8 Common Myths About Birth Control



Wetin day Shuga Naija fam? We’ve all heard some crazy rumours going around about birth control! Some are so wildly absurd that we shudder to think that people have actually taken them as gospel. But we’re here to bust these myths once and for all.

MYTH: Birth control will make me gain weight

It’s rare, but some women do gain a little bit of weight when they start taking birth control pills. It is often a temporary side effect due to fluid retention, not extra fat, and like other possible side effects of the pill, any weight gain is generally minimal and goes away within 2 to 3 months. If you happen to be one of those few women who put on pounds, talk to your doctor, they may suggest a different type of birth control pill. Why? Because all pills are not the same.


MYTH: Washing one’s vagina immediately after sex prevents pregnancy

Don’t be like Diana who enjoys spreading such crazy myths. Just for clarity, douching, or washing your vagina with water or other fluids, doesn’t work as contraception. Washing immediately after sex may give you a squeaky clean feeling, but it will not help prevent pregnancy. Sperm swim quickly! By the time you rinse or douche, many of them have already entered your uterus. In fact, douching can push more sperm upward and help to facilitate pregnancy rather than prevent it. It may also raise your risk of vaginal infections and sexually transmitted infections. It is important to use contraception to prevent pregnancy or emergency contraception in the event that sperm makes contact with the vagina.


MYTH: Contraception will affect my ability to have children in the future  

Let’s just make this 100% clear, using contraception will NOT affect your fertility. You saw how Corper Yasmin’s mother in law worried about Mahmud and Yasmin’s ability to have children in episode one. Rumour has it that you spend all that time and energy trying to prevent pregnancy, only to find that it’s harder to get pregnant after you get off the Pill. The truth is while there may be a slight delay in the return of your fertility, no permanent harm will have been done — infertility is not a birth control side effect. Most women will begin to ovulate in the first three to six months after stopping the Pill.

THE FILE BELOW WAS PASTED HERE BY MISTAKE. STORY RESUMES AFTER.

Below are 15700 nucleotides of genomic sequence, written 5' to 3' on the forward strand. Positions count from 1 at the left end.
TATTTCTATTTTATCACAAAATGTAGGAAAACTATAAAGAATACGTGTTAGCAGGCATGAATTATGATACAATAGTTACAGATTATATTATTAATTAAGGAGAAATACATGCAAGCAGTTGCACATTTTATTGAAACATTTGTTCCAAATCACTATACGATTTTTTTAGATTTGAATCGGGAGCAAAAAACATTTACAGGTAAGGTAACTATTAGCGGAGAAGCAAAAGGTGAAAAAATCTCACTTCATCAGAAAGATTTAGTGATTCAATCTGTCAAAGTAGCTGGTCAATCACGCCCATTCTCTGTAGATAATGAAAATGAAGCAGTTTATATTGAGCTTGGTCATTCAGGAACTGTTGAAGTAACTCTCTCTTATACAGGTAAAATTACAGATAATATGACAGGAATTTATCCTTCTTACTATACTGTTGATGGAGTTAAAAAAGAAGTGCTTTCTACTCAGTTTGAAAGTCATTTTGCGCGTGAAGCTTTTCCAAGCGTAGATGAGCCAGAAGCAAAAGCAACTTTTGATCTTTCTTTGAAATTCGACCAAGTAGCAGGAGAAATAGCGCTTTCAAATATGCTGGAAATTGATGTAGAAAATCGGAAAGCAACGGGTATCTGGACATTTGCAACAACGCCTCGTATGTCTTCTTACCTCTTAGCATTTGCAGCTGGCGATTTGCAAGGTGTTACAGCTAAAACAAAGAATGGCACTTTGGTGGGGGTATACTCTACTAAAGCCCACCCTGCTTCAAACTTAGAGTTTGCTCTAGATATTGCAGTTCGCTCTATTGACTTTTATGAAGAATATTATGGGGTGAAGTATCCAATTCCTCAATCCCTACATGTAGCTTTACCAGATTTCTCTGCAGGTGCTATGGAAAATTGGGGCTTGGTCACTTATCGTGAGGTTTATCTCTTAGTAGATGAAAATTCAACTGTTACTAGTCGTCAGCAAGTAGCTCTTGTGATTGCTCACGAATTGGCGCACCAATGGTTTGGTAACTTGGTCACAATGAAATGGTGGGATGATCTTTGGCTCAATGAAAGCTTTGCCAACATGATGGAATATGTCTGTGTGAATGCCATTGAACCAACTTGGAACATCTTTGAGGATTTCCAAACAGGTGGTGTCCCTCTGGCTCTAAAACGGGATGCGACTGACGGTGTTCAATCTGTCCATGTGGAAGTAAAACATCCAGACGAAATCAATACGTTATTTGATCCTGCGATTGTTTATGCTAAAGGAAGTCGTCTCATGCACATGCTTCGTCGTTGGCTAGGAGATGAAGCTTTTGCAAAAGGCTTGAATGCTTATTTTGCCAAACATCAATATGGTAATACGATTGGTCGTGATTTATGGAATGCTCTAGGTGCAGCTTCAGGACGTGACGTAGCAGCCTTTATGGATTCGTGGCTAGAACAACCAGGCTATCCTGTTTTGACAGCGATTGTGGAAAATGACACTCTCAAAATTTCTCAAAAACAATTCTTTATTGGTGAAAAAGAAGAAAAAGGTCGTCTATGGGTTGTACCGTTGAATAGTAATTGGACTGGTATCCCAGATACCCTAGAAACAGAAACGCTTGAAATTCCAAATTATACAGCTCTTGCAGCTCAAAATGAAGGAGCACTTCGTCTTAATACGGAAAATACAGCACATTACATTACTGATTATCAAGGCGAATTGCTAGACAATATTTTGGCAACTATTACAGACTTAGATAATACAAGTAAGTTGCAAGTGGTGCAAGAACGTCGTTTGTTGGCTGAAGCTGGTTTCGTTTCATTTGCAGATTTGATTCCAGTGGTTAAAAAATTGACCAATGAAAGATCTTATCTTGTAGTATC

MYTH: The implant hurts

A trained doctor or nurse will give you a local anaesthetic to numb the part of your arm where the implant will go, so it won’t hurt. It only takes a few minutes to put in and feels similar to having an injection.  Your arm might be sore or bruised for a couple days. If the soreness persists after the first week of insertion, talk to your health care provider.

MYTH: You can only get IUDs if you’ve already had a kid

You may have heard that you can only get an IUD if you’ve already had a child. This used to be true, but not any longer. It’s sometimes easier to insert an IUD if you’ve already given birth, but it’s still safe and simple to place if you haven’t.

MYTH: The pill protects me from sexually transmitted infections

The pill does not protect you from sexually transmitted infections (STIs.) The only birth control methods available that protect against STIs are the male and/or female condom. It is important to use dual protection (condoms + another form of birth control) to prevent STIs and pregnancy every time.

MYTH: I don’t need birth control because my partner pulls out

The pull out method is only 78 percent reliable. Although this method may be popular, it doesn’t really work and is not an effective form of contraception. Over a year, 22 out of every 100 women using this as their birth control will become pregnant. There are plenty of other more reliable contraception methods out there!

MYTH: I’ve had unprotected sex and didn’t get pregnant, so I don’t need birth control

Having unprotected sex isn’t something to boast about. You’re opening yourself up to STDs and pregnancy. You might not have got pregnant the first time, but it just means you got lucky. Do you really want to keep testing your luck? Whether it’s a woman’s first time or hundredth time having sex: any time a man and woman have unprotected sex, she can get pregnant.


Listen, there are a lot of myths out there, some are so convincing that you might think it’s okay to slip up every now and again. Don’t play yourself! Arm yourselves with knowledge so that you can make informed decisions about your sex life.






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